Friday, 21 February 2014
Shiite leader retires: what next for the millions in the Sadrist movement?
niqash | Mustafa Habib | Baghdad | 20.02.2014
Muqtada al-Sadr (L) gives a speech.
After Iraqi cleric Muqtada al-Sadr announced his retirement from politics this week, there were many questions being asked. Firstly, why was he going? What would happen to his followers, some of whom are in political office? What did it mean for the elections? And what was going to happen to associated militias – would they become more dangerous?
He ended his ten year-long political campaign in a televised speech lasting around 11 minutes. In that speech Iraqi cleric Muqtada al-Sadr said a number of disturbing things: that current Iraqi Prime Minister Nouri al-Maliki is a dictator, that Iraq’s Parliament is paralyzed and that the country’s judiciary is too politicized.
But perhaps the most disturbing things were the questions left unanswered. And there were many.
Al-Sadr was born in 1973, the child of a well known and well respected Shiite Muslim family, based in Najaf. As the Middle East Quarterly reported back in 2004, he is “the fourth son of Ayatollah Muhammad Sadiq al-Sadr, who was, between 1992 and 1999, one of the most renowned leaders in the Hawza, the centre of Shiite religious seminaries and scholarship”. Muqtada’s father “cultivated good relations with the predominantly Shiite tribes of central and southern Iraq, even publishing a book on tribal Islamic jurisprudence,” the journal wrote.
The Sadr family were persecuted during the regime of former Iraqi leader Saddam Hussein and after the death of his father and two brothers at, most likely, the hands of government assassins, Muqtada assumed a leadership role in the family – and therefore with their many followers.
And after many years of guiding those followers – in both bad, violent times that saw them take military action against the US as well as in calmer times, when he disarmed the Sadrist militia – it appears that al-Sadr is now ready to stand down.
“I will not interfere in political affairs,” al-Sadr said in his statement of resignation on Saturday. “There is no political entity that represents me anymore nor any position in parliament or government.”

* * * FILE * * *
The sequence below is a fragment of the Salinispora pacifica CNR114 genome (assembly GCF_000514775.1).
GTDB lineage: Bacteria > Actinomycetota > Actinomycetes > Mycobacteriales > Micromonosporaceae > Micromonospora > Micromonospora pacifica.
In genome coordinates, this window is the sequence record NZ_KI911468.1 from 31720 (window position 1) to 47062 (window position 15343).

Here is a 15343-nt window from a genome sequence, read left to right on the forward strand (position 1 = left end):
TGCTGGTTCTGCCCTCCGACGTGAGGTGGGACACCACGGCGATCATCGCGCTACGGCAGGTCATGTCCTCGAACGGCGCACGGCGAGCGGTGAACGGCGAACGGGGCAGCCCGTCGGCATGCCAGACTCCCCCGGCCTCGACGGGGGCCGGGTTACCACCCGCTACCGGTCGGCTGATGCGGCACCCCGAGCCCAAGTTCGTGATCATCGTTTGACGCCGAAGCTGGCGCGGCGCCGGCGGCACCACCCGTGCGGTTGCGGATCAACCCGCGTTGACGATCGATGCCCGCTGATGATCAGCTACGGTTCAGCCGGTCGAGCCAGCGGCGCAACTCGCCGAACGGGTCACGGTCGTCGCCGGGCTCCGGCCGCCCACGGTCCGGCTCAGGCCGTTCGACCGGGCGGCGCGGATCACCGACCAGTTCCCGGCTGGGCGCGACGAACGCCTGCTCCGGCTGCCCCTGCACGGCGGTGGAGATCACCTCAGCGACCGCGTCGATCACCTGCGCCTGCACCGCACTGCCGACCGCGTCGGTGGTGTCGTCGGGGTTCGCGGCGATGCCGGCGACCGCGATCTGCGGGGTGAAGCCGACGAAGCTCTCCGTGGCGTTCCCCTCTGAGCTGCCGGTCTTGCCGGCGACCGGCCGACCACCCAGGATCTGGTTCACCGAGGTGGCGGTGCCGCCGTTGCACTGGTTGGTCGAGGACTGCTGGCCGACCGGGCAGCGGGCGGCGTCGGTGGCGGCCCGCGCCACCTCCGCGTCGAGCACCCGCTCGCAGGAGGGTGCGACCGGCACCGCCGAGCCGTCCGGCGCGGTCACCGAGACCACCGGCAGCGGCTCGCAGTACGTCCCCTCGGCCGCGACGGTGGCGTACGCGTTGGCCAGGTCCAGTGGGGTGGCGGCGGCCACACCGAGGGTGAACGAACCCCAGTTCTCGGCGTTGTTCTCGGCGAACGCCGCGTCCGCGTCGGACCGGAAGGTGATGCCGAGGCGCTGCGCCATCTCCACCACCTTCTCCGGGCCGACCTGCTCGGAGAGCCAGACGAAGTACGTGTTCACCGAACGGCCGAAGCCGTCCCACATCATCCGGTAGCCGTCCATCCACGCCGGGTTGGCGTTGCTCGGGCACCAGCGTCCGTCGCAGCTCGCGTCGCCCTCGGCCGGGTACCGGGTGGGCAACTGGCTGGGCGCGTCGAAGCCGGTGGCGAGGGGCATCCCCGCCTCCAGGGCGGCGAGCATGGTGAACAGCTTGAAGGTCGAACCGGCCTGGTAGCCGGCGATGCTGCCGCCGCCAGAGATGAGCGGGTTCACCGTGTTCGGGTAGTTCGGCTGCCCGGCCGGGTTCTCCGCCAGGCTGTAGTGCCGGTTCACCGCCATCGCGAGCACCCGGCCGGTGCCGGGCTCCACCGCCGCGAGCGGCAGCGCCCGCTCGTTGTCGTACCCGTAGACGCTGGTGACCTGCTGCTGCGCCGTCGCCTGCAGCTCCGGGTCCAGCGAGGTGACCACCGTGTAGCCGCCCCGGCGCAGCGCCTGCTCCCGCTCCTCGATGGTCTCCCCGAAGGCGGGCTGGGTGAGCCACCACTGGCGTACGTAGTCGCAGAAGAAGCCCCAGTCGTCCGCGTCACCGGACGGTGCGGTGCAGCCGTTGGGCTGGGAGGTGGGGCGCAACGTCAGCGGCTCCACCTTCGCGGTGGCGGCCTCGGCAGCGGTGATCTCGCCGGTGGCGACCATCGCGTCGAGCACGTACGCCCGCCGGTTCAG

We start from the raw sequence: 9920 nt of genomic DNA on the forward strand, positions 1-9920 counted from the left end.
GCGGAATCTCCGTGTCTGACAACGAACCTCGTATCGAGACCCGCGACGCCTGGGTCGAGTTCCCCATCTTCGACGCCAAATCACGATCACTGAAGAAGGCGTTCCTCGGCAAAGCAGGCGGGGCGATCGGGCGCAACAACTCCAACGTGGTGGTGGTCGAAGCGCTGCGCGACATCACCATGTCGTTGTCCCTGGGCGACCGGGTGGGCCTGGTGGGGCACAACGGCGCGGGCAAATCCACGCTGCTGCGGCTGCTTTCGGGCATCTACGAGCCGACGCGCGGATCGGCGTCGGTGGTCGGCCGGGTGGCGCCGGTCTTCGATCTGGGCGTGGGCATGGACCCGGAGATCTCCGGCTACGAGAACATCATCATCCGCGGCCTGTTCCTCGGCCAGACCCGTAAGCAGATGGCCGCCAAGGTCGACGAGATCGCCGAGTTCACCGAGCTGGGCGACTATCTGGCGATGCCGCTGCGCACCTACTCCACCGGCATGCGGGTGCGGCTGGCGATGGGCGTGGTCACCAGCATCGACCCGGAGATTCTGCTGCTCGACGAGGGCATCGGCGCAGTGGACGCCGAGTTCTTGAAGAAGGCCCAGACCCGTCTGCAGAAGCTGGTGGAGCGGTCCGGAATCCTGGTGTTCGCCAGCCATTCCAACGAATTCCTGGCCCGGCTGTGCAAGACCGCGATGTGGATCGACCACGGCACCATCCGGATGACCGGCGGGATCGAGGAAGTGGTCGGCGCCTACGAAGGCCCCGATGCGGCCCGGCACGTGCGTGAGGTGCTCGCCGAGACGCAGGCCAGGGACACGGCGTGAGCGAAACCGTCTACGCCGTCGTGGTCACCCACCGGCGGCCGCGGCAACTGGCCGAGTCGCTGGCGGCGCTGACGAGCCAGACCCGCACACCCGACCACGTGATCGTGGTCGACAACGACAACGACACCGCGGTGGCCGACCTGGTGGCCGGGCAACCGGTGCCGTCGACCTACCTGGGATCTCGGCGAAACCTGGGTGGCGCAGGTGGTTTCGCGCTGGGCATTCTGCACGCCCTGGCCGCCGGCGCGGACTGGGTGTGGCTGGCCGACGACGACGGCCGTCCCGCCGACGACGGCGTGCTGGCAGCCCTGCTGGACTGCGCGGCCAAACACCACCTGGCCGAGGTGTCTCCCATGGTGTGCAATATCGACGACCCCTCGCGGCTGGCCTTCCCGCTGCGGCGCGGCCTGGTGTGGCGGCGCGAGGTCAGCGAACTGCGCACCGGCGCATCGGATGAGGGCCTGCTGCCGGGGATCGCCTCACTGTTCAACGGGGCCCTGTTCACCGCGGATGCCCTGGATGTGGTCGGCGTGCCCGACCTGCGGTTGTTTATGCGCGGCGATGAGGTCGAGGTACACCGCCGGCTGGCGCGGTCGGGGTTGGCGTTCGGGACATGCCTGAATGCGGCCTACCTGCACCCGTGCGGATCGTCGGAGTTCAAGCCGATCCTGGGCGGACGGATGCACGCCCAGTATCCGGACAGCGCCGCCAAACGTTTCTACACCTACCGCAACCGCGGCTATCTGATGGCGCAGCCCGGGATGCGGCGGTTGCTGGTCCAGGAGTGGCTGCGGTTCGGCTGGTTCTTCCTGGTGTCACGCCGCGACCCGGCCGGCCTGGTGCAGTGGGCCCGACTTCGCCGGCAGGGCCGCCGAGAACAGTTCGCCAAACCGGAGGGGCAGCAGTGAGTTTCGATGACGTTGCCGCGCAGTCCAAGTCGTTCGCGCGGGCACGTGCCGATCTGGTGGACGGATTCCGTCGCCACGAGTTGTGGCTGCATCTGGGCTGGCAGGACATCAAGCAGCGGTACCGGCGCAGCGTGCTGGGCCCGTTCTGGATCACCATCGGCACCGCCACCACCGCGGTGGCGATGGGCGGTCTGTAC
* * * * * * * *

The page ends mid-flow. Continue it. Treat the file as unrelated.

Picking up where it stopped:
In order to clarify his decision, al-Sadr then made a televised speech on Tuesday in which he said his decision was irreversible.
Besides criticizing the current government and judiciary in that 11-minute speech, al-Sadr also stressed the importance of participating in the upcoming elections, in order to bring about the change that Iraq needed.
Al-Sadr’s decision was unexpected – most political observers were waiting for a showdown at Iraq’s general elections in April, between the Shiite Muslim Prime Minister, al-Maliki, and other Shiite Muslim leaders like al-Sadr.
And almost immediately various parties gave different reasons as to why al-Sadr might be retiring.
At first some thought it was a tactical move, designed to show how bad things had become. After all, al-Sadr has said he would retire from politics before but then changed his mind.
Some said that al-Sadr was disappointed with those close to him, including politicians in his own party who had recently voted for a law giving local MPs various financial privileges – al-Sadr has always been an advocate of social welfare and has had many supporters from lower income areas like Sadr city, and he was opposed to this law. As was the leading Shiite Muslim authority in the land, the Ayatollah Ali al-Sistani, who told Iraqis not to vote for those MPs that supported the law.